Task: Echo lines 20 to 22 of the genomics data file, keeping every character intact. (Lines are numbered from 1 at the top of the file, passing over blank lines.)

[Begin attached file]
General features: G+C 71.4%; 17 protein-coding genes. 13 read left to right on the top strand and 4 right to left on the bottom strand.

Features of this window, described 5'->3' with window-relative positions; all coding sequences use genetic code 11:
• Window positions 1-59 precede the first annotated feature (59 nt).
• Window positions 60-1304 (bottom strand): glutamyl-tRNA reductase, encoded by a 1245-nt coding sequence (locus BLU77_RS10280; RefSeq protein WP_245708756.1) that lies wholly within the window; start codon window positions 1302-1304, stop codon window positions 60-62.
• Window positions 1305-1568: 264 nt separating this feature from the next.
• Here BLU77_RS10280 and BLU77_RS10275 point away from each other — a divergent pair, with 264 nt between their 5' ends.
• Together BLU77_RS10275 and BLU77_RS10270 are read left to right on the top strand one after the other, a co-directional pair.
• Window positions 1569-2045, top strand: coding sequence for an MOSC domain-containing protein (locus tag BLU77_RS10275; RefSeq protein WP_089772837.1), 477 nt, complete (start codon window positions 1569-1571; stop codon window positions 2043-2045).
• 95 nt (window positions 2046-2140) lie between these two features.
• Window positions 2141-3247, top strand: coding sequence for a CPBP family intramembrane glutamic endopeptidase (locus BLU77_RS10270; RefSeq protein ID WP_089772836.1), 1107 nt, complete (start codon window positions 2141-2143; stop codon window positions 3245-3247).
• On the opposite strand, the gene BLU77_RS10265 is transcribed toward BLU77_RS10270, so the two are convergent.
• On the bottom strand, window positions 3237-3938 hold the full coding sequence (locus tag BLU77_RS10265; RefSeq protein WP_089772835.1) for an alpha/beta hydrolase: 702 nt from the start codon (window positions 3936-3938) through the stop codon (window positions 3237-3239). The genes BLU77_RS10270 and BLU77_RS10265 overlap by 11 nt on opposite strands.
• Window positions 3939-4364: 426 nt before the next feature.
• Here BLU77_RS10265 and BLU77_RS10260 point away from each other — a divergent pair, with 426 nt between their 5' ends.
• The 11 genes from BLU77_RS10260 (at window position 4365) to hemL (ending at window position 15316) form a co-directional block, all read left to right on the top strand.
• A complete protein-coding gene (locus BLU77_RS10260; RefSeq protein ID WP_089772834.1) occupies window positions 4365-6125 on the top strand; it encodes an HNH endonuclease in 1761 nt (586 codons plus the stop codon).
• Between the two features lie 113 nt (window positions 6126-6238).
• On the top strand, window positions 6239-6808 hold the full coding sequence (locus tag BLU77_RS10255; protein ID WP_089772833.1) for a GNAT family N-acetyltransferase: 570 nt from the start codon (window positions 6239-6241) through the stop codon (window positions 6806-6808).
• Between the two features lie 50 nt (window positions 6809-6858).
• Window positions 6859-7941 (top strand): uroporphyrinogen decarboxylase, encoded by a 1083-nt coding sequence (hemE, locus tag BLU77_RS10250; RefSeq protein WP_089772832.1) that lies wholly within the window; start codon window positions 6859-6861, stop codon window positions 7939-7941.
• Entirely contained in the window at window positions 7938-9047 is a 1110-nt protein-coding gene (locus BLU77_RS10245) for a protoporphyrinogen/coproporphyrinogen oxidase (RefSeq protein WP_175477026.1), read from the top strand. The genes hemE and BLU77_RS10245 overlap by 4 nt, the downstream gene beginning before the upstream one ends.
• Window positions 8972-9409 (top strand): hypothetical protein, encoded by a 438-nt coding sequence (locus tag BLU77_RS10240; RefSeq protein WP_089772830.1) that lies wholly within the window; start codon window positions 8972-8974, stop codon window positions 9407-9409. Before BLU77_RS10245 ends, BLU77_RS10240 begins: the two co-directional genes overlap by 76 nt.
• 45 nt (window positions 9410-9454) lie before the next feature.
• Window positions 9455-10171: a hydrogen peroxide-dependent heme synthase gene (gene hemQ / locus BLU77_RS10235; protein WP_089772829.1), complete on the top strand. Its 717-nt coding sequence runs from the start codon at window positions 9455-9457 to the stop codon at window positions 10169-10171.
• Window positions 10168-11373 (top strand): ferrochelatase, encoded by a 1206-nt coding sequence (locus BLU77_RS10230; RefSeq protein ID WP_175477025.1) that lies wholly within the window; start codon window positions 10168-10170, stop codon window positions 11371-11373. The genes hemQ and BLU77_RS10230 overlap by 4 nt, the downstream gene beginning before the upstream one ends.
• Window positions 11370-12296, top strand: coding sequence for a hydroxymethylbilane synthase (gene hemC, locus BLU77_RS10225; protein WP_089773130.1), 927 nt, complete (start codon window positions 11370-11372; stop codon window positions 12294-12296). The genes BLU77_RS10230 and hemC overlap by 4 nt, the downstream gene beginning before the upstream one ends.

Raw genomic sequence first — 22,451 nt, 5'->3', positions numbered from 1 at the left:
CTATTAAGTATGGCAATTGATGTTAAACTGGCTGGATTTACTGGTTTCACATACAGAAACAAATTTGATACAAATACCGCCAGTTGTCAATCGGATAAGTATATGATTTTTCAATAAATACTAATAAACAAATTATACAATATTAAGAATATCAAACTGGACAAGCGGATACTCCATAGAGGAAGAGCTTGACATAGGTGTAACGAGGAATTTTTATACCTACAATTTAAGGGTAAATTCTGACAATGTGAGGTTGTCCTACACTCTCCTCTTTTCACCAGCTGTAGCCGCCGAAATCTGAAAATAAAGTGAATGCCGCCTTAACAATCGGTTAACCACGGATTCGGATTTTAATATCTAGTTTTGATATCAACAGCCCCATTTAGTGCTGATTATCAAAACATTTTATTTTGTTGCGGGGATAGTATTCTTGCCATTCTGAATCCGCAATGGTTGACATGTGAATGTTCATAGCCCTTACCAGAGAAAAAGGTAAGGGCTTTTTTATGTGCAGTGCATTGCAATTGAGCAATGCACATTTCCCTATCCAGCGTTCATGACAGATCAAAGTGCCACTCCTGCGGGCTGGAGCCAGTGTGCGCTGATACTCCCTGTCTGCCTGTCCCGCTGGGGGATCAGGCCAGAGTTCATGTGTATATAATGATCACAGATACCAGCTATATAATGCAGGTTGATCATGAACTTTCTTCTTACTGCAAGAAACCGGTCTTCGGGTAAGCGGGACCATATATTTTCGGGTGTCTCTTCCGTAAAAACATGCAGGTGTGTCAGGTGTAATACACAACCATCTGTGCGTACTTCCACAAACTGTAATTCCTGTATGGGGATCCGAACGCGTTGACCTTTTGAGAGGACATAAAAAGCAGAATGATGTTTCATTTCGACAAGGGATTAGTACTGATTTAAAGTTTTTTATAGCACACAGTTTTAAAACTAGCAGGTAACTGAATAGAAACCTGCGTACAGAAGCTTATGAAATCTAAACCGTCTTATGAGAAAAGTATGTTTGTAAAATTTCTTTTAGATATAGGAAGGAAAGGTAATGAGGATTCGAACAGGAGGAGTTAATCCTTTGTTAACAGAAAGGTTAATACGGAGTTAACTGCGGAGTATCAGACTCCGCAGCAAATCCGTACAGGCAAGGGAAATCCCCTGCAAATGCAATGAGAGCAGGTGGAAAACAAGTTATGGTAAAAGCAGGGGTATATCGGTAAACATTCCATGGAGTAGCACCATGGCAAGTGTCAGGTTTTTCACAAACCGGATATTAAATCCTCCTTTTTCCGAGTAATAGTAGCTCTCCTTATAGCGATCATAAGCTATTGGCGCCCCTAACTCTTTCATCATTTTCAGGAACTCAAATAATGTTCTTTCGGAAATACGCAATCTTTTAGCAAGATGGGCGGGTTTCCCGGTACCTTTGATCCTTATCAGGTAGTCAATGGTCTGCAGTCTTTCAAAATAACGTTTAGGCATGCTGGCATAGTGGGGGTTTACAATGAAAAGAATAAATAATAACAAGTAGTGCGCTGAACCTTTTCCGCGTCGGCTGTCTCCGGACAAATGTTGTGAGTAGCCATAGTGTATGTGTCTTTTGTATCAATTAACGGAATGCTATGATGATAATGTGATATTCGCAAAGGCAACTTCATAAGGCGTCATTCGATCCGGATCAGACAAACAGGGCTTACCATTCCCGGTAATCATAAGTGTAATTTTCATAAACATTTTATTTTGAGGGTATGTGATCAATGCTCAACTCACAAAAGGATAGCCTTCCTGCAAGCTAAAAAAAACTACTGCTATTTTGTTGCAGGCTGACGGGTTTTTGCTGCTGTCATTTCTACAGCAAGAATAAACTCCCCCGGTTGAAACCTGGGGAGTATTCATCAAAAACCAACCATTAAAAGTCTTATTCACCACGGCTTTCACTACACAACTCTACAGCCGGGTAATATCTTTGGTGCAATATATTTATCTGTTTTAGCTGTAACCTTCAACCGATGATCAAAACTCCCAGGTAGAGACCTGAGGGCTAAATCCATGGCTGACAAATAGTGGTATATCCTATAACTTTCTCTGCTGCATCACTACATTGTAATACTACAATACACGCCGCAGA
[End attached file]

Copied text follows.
• Window positions 6859-7941 (top strand): uroporphyrinogen decarboxylase, encoded by a 1083-nt coding sequence (hemE, locus tag BLU77_RS10250; RefSeq protein WP_089772832.1) that lies wholly within the window; start codon window positions 6859-6861, stop codon window positions 7939-7941.
• Entirely contained in the window at window positions 7938-9047 is a 1110-nt protein-coding gene (locus BLU77_RS10245) for a protoporphyrinogen/coproporphyrinogen oxidase (RefSeq protein WP_175477026.1), read from the top strand. The genes hemE and BLU77_RS10245 overlap by 4 nt, the downstream gene beginning before the upstream one ends.
• Window positions 8972-9409 (top strand): hypothetical protein, encoded by a 438-nt coding sequence (locus tag BLU77_RS10240; RefSeq protein WP_089772830.1) that lies wholly within the window; start codon window positions 8972-8974, stop codon window positions 9407-9409. Before BLU77_RS10245 ends, BLU77_RS10240 begins: the two co-directional genes overlap by 76 nt.